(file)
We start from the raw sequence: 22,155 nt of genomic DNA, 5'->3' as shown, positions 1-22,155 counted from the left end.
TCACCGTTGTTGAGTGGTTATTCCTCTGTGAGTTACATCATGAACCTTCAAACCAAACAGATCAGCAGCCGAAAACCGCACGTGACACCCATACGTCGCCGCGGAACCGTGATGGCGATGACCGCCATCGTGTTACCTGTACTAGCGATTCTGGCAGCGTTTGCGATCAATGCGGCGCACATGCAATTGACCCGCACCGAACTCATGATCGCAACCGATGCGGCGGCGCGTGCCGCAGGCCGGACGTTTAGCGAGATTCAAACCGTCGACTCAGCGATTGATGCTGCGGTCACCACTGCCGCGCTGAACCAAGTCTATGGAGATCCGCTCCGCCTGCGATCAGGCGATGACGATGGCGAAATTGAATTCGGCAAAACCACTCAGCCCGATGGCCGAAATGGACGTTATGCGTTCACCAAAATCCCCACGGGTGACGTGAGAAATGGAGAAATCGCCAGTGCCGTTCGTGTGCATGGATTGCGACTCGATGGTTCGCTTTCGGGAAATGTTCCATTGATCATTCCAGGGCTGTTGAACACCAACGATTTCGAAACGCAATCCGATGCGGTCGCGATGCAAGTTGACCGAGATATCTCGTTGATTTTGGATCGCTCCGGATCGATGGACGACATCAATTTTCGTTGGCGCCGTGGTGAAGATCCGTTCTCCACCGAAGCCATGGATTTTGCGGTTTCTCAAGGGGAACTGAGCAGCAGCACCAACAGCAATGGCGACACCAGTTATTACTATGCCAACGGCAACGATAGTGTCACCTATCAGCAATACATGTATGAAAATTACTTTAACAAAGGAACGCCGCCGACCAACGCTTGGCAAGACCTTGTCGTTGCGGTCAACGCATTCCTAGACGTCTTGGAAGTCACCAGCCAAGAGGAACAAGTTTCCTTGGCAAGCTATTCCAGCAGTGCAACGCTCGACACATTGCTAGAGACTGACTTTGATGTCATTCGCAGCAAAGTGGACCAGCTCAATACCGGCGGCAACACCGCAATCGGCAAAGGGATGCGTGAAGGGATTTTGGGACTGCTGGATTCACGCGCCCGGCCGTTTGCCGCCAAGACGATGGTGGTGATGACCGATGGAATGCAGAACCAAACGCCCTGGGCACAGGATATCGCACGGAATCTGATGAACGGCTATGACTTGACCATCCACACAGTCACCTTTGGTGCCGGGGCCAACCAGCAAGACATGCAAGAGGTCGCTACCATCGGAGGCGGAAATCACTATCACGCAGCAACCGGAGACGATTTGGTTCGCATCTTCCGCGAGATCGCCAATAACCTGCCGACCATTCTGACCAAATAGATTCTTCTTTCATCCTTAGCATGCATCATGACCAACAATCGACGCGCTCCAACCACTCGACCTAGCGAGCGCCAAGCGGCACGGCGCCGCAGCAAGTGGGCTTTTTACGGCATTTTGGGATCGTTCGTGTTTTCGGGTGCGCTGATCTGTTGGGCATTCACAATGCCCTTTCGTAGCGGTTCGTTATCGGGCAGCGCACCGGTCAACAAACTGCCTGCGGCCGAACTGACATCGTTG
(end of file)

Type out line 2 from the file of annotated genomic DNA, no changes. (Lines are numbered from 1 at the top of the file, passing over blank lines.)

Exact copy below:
TCACCGTTGTTGAGTGGTTATTCCTCTGTGAGTTACATCATGAACCTTCAAACCAAACAGATCAGCAGCCGAAAACCGCACGTGACACCCATACGTCGCCGCGGAACCGTGATGGCGATGACCGCCATCGTGTTACCTGTACTAGCGATTCTGGCAGCGTTTGCGATCAATGCGGCGCACATGCAATTGACCCGCACCGAACTCATGATCGCAACCGATGCGGCGGCGCGTGCCGCAGGCCGGACGTTTAGCGAGATTCAAACCGTCGACTCAGCGATTGATGCTGCGGTCACCACTGCCGCGCTGAACCAAGTCTATGGAGATCCGCTCCGCCTGCGATCAGGCGATGACGATGGCGAAATTGAATTCGGCAAAACCACTCAGCCCGATGGCCGAAATGGACGTTATGCGTTCACCAAAATCCCCACGGGTGACGTGAGAAATGGAGAAATCGCCAGTGCCGTTCGTGTGCATGGATTGCGACTCGATGGTTCGCTTTCGGGAAATGTTCCATTGATCATTCCAGGGCTGTTGAACACCAACGATTTCGAAACGCAATCCGATGCGGTCGCGATGCAAGTTGACCGAGATATCTCGTTGATTTTGGATCGCTCCGGATCGATGGACGACATCAATTTTCGTTGGCGCCGTGGTGAAGATCCGTTCTCCACCGAAGCCATGGATTTTGCGGTTTCTCAAGGGGAACTGAGCAGCAGCACCAACAGCAATGGCGACACCAGTTATTACTATGCCAACGGCAACGATAGTGTCACCTATCAGCAATACATGTATGAAAATTACTTTAACAAAGGAACGCCGCCGACCAACGCTTGGCAAGACCTTGTCGTTGCGGTCAACGCATTCCTAGACGTCTTGGAAGTCACCAGCCAAGAGGAACAAGTTTCCTTGGCAAGCTATTCCAGCAGTGCAACGCTCGACACATTGCTAGAGACTGACTTTGATGTCATTCGCAGCAAAGTGGACCAGCTCAATACCGGCGGCAACACCGCAATCGGCAAAGGGATGCGTGAAGGGATTTTGGGACTGCTGGATTCACGCGCCCGGCCGTTTGCCGCCAAGACGATGGTGGTGATGACCGATGGAATGCAGAACCAAACGCCCTGGGCACAGGATATCGCACGGAATCTGATGAACGGCTATGACTTGACCATCCACACAGTCACCTTTGGTGCCGGGGCCAACCAGCAAGACATGCAAGAGGTCGCTACCATCGGAGGCGGAAATCACTATCACGCAGCAACCGGAGACGATTTGGTTCGCATCTTCCGCGAGATCGCCAATAACCTGCCGACCATTCTGACCAAATAGATTCTTCTTTCATCCTTAGCATGCATCATGACCAACAATCGACGCGCTCCAACCACTCGACCTAGCGAGCGCCAAGCGGCACGGCGCCGCAGCAAGTGGGCTTTTTACGGCATTTTGGGATCGTTCGTGTTTTCGGGTGCGCTGATCTGTTGGGCATTCACAATGCCCTTTCGTAGCGGTTCGTTATCGGGCAGCGCACCGGTCAACAAACTGCCTGCGGCCGAACTGACATCGTTG